Recently, someone said to me, ‘If you don’t succeed destroy the evidence so no one knows you tried’.
We didn’t really get off to a flying start. However we did eventually agree that although you may feel like destroying the evidence and hiding your failure, if you could be brave enough to share, it could prevent others from making the same mistakes. We discussed some of the more public corporate failures listed below and agreed that there are lessons to be learned from all of them.
Doing a Ratner
Gerald Ratner, former Chief Executive of Ratners Group made a speech in 1991 to 5,000 people at the Institute of Directors. According to our friends at wikipedia he said;
“We do cut-glass sherry decanters complete with six glasses on a silver-plated tray that your butler can serve you drinks on, all for £4.95. People say, “How can you sell this for such a low price?”, I say, “because it’s total crap.”
He compounded this by going on to remark that some of the earrings were “cheaper than a M&S prawn sandwich but probably wouldn’t last as long.”
Apparently the speech went down rather well – in that it got lots of laughs, but in the end the proclamation that Ratners products were ‘total crap’ led to the bankruptcy of the business. Now when someone messes up it’s commonly referred to as ‘doing a Ratner’.
Eat more chocolate and get fit
In 2003 Cadbury launched a scheme offering free sports equipment in exchange for vouchers on chocolate wrappers. So the more chocolate kids and their families ate, the more sports equipment their schools received.
The scheme might have originally been designed in all good faith to help children get more active in sport, but when health campaigners pointed out the quantities of chocolate that would need to be consumed in order for schools to benefit, the campaign went a little sour. (Apparently one secondary school would have to have eaten 5,440 chocolate bars – containing over 33kg of fat and nearly 1.25 million calories to qualify for a free set of volleyball posts)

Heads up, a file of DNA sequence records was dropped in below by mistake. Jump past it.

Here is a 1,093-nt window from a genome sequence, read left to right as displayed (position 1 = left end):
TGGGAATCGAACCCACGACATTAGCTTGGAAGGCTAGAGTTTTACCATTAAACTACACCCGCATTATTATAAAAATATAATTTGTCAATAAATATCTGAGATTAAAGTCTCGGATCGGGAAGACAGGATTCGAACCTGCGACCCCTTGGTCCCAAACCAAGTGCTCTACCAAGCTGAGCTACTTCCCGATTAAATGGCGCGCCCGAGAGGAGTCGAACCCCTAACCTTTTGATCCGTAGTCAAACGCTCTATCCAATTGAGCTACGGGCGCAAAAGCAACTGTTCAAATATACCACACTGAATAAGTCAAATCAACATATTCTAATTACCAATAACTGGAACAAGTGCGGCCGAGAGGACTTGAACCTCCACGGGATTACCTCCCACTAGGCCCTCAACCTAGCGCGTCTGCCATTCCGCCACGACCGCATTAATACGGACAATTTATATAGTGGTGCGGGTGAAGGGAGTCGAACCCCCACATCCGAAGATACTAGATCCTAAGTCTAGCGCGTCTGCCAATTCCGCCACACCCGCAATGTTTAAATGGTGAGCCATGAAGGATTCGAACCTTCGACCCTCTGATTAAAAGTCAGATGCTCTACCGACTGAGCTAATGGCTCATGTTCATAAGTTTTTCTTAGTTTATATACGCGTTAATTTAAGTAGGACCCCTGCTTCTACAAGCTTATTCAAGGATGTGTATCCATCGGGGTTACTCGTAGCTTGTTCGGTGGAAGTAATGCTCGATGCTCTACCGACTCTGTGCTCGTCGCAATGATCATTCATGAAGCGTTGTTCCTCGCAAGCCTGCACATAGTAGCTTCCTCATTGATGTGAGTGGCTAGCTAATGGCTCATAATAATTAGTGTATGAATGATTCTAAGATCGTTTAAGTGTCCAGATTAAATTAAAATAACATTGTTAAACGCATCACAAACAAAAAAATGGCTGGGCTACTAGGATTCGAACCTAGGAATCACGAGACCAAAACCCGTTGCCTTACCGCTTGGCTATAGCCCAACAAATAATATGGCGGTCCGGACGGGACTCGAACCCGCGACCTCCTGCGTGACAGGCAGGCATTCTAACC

Labeled the worst car ad in history, in 2013 Hyundai released an advert showing a failed suicide attempt – because the vehicle, the IX35 crossover, did not produce enough harmful emissions for you to commit suicide in your car.
The one-minute film shows a middle-aged man sitting in the driver’s seat of a right-hand-drive vehicle inside a closed garage with a hose running from the exhaust pipe into a window. After a few moments, the man turns on the light, opens the garage door and trudges back into the house as text on the screen reads, “The new IX35, with 100%-water emissions.” A Hyundai logo appears at the end.
Hyundai apologized and the advert was removed.
Flights for lights
A Tesco offer; buy a low energy bulb and earn a £2.50 Clubcard voucher, which in turn translates into 60 air miles.
Motivating people to adopt energy-saving measures by giving them air miles is counter intuitive at best. Ed Gillespie posted an excellent piece on this in The Guardian. Flights for lights does rhyme nicely though.
A step back, seeking different perspectives from others and audience testing might have prevented these ideas from making the mass market, or it could even have developed them into something different and better.
What do you think? Have you seen some beautiful failures recently that you would like to share?